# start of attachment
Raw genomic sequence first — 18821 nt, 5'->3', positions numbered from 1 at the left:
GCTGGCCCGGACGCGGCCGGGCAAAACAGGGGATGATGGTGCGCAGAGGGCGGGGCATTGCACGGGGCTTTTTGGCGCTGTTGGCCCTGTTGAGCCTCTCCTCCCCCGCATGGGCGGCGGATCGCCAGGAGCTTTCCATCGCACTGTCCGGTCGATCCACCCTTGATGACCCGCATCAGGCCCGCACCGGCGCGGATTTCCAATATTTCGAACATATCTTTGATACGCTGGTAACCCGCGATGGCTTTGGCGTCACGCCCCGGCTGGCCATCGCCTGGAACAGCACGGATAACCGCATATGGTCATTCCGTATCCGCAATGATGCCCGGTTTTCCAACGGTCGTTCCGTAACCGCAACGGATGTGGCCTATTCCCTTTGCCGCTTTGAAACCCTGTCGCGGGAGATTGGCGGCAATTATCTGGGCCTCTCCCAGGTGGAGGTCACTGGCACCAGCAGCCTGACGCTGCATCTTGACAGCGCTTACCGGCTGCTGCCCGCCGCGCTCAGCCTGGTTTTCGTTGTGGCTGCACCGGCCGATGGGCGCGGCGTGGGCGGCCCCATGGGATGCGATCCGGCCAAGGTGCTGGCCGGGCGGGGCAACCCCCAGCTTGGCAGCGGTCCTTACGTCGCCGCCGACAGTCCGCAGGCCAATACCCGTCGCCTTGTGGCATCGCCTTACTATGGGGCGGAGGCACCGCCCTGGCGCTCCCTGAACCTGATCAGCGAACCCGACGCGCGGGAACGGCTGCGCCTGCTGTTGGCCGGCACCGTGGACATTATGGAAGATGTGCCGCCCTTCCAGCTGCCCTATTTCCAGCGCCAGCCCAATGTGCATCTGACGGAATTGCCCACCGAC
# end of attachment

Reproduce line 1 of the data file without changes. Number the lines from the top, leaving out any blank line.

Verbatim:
Raw genomic sequence first — 18821 nt, 5'->3', positions numbered from 1 at the left: